Textbook change

It turns out the textbook I had earlier selected for the public speaking class I’ll be teaching was out of print. It’s okay. This one is better, more compact, and probably cheaper (I’m seeing it available for around $12). It is:
A Pocket Guide to Public Speaking
Dan O’Hair, Hannah Rubenstein, and Rob Stewart
2nd Edition, 2007
Bedford/St. Martin’s; ISBN: 0312452071
Please support independent booksellers.

Paris Hilton finds a god

Even behind bars, Paris Hilton has access to the media. Now she says she’s found “God,” presumably the god of Abraham, and will stop acting dumb. According to the Independent:

Hilton’s conversion appears to have taken place with remarkable speed. Just on Friday she was crying in court and calling out for her mother as Judge Michael Sauer overturned the sheriff department’s decision to transfer her to house arrest and ordered her back to her 8ft by 12ft cell. “It’s not fair,” she whimpered.

Actually, the version I got was more about screaming than whimpering.

After her conviction last month, Hilton enjoyed distinctly cushy treatment from the LA sheriff – who, it has since emerged, received a chunky re-election contribution from Hilton’s grandfather last year. First she was told she would serve only 23 days of her 45-day sentence as long as she behaved herself. Then, barely three days after she checked herself into the prison system on 3 June, she was sent home to serve out the remainder of her sentence under house arrest – for unspecified medical reasons.

Unspecified medical reasons? For some reason, only CNN would report that according to TMZ.com, she had a problem with the food. “I was not eating or sleeping. I was severely depressed and felt as if I was in a cage. I was not myself. It was a horrible experience,” she told Barbara Walters.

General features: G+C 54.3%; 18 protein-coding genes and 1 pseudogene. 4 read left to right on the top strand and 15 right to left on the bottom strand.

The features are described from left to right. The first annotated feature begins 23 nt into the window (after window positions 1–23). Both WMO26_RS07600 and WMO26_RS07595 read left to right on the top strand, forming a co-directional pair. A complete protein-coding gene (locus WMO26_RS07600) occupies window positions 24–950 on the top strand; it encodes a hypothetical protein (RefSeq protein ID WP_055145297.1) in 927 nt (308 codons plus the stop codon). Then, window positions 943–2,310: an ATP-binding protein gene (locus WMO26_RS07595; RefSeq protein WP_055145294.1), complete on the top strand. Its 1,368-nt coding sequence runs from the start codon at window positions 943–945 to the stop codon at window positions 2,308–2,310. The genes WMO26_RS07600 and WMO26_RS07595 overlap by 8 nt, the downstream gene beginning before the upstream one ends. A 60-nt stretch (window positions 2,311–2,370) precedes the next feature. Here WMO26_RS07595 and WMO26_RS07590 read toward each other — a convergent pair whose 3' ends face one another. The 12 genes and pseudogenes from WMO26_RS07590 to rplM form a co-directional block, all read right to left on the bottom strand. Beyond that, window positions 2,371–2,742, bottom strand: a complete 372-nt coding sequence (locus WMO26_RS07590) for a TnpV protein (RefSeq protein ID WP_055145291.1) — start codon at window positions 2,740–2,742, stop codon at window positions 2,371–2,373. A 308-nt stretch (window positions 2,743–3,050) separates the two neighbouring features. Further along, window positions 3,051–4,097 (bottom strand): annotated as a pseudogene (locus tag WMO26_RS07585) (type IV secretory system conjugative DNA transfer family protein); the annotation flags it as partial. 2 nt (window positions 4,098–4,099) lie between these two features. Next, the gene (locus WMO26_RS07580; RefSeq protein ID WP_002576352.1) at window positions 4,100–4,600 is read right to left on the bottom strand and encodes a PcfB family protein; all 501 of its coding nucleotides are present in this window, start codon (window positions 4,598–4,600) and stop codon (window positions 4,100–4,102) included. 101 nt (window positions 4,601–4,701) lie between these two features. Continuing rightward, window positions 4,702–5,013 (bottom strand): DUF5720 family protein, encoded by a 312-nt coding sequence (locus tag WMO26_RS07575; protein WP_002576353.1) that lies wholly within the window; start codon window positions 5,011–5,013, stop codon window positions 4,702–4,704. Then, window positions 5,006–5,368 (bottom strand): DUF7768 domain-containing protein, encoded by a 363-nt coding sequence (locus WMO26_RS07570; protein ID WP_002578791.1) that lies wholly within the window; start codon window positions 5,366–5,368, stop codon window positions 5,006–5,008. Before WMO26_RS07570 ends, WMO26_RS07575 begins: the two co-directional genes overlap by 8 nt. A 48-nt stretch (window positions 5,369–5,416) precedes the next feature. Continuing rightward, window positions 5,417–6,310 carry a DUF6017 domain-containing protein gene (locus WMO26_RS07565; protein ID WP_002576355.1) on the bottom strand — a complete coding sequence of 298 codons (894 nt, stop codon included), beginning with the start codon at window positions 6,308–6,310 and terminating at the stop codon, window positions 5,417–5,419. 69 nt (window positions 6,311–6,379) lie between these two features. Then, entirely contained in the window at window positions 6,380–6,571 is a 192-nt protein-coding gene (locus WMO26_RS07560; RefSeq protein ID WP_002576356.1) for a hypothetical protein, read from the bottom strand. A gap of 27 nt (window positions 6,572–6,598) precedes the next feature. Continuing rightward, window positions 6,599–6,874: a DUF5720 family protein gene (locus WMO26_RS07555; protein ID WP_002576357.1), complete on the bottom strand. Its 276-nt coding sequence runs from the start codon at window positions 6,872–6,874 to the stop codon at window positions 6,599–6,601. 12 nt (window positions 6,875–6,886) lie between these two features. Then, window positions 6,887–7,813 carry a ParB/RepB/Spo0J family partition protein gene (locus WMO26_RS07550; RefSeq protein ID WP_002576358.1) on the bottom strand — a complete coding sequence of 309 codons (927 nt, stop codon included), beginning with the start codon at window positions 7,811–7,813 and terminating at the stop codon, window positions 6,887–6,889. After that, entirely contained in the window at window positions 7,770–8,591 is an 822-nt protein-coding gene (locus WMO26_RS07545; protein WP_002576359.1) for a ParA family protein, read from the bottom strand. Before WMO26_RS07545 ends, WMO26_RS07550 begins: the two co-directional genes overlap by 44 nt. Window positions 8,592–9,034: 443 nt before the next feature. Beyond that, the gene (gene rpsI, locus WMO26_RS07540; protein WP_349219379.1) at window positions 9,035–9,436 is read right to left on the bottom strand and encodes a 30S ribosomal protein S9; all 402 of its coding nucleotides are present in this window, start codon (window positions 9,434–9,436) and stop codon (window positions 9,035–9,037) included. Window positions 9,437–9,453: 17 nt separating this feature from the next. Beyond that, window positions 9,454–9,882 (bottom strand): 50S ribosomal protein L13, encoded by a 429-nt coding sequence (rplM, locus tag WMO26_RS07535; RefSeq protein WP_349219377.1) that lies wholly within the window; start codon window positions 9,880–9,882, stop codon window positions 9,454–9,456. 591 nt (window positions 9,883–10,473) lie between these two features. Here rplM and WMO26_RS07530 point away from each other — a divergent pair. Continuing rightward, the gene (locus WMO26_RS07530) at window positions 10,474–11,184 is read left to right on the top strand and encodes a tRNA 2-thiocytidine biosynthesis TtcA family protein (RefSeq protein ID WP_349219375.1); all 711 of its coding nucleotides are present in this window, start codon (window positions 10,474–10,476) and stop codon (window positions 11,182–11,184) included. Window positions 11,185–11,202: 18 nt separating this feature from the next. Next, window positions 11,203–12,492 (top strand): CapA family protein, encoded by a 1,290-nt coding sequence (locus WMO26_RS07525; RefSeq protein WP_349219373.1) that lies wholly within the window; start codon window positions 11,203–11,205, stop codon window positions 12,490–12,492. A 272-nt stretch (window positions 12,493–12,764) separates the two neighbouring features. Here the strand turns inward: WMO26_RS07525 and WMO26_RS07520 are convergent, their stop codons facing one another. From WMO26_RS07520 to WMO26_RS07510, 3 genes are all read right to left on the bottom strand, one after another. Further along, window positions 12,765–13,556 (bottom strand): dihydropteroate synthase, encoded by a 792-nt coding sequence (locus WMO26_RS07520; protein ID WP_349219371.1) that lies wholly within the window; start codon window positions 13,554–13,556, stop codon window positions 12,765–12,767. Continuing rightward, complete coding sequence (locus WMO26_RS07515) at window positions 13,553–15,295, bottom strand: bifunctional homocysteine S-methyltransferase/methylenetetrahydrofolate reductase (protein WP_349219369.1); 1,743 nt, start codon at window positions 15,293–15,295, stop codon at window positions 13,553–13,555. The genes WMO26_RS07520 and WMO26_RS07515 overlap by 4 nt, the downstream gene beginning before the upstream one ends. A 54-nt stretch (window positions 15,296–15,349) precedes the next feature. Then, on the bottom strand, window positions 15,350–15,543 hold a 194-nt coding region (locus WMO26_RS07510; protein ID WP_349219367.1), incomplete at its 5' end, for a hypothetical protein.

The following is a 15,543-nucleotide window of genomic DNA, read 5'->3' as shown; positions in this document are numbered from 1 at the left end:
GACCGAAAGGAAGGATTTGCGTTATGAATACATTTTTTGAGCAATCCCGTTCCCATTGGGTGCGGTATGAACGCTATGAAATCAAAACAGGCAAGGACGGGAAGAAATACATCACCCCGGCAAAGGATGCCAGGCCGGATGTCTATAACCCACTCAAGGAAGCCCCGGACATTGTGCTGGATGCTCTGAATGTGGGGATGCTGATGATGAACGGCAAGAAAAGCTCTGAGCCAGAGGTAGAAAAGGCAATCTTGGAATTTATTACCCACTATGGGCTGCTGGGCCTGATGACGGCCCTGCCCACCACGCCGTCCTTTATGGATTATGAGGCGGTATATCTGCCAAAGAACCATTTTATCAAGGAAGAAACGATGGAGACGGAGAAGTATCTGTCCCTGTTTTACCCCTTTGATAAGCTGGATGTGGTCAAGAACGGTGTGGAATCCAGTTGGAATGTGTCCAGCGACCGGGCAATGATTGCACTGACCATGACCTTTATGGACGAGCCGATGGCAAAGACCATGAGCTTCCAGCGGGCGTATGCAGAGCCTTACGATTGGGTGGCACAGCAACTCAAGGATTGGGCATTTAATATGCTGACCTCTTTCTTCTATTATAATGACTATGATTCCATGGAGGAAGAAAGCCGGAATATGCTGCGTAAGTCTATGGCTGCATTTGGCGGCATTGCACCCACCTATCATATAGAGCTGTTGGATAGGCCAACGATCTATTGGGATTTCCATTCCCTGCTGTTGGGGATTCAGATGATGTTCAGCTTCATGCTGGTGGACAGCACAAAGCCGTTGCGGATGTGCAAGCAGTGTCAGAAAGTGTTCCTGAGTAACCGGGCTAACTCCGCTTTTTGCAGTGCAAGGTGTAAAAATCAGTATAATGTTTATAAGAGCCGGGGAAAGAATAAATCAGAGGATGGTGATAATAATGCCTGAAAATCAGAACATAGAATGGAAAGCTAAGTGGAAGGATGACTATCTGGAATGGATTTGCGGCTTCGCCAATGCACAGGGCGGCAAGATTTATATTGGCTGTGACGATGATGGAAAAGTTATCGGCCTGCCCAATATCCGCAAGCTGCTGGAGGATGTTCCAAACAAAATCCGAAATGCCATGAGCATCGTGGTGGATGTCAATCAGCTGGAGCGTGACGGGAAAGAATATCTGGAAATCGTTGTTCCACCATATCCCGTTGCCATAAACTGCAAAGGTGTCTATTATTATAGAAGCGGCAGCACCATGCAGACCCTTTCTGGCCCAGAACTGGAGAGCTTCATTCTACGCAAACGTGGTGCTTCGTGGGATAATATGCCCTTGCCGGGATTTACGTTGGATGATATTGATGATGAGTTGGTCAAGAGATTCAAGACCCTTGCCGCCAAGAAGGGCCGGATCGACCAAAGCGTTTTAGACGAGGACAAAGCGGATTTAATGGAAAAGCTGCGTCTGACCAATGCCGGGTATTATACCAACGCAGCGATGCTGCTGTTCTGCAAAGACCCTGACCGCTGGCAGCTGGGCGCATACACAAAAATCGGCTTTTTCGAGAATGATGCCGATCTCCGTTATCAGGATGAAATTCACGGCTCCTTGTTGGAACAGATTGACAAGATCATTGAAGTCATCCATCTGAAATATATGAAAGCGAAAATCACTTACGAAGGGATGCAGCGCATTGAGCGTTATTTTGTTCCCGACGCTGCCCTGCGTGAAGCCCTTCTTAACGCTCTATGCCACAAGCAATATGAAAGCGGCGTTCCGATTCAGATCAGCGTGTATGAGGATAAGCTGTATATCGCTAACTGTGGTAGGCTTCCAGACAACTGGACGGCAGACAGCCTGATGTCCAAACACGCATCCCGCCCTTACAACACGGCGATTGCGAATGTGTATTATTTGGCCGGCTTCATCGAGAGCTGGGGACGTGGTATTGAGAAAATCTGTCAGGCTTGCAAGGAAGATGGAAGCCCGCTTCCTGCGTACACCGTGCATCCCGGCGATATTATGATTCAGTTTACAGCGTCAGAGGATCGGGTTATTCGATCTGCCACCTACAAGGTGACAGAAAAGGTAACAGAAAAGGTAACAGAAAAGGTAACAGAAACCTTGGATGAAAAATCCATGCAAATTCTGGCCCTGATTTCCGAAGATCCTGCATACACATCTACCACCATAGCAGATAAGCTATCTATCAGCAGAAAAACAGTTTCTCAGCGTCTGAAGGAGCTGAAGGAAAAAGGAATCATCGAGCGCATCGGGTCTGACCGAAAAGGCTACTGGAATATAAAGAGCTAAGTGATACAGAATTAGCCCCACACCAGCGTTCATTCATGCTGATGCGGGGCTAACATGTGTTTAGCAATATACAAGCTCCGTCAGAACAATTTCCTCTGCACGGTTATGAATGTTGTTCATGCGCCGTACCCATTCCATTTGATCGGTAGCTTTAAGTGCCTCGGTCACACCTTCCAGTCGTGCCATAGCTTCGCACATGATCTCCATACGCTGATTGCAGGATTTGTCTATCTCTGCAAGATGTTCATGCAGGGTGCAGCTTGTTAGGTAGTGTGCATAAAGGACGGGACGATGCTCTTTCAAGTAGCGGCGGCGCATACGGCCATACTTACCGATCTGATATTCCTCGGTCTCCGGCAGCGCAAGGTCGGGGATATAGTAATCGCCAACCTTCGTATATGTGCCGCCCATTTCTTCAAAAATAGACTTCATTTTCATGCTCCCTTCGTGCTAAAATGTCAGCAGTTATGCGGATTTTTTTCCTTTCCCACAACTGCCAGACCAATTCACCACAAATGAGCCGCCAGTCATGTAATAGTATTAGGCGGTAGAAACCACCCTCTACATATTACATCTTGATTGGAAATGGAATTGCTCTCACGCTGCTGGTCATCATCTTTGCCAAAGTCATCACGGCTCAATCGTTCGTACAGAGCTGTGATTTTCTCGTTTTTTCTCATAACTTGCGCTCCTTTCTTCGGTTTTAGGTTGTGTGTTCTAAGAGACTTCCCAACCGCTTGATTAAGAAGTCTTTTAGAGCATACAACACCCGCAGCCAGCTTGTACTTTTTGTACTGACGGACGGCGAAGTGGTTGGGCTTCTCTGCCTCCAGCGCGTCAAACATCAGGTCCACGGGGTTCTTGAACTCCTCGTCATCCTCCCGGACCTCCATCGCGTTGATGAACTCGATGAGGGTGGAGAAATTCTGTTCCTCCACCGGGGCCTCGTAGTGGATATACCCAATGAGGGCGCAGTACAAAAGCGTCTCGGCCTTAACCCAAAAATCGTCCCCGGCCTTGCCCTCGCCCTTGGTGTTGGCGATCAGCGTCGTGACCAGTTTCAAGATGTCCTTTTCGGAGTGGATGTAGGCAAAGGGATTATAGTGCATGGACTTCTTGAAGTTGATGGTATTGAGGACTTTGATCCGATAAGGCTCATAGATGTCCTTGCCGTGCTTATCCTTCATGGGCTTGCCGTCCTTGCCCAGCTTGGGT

So “distinctly cushy treatment from the LA sheriff” wasn’t good enough for her. The mattress on the cot was too thin, the pillow wasn’t what she was accustomed to, and the blanket might have been scratchy. Plus, the food sucked.

So this spoiled rich bitch–to call her anything more polite would be an insult to others of her ethnicity and gender–now hopes for help from the biggest daddy of them all, a daddy that many turn to on the rationalization that they need help to manage their behavior, a behavior that Hilton has used in her remorseless and relentless self-promotion. According to the Times:

The comments appeared to be further confirmation that Hilton and her advisers are trying to make up for the public relations disaster of her behaviour last week, when was dragged back to jail crying and screaming after a Superior Court judge decided that she should not have been released after serving three days of a 45-day sentence for a breach of probation.

Ah, yes. Screaming was the version I got. Screaming for attention from a media all too willing to grant it to her as a diversion from real issues.

More stations off air in Pakistan

More television stations have been taken off the air in Pakistan as the military-dominated regime widens its censorship.

The military was infuriated by television coverage six days earlier that showed thousands of supporters of the [suspended] chief justice [Chaudhry] shouting “Musharraf is a dog!” and “The generals are traitors!” at the gates of the supreme court. Since then all public meetings of more than five people have been banned in Islamabad and television stations have been ordered to stop live broadcasts of the chief justice’s rallies.

Pakistan imposes censorship on Chief Justice issue

This has been going on for a while, and I’ve been watching quietly.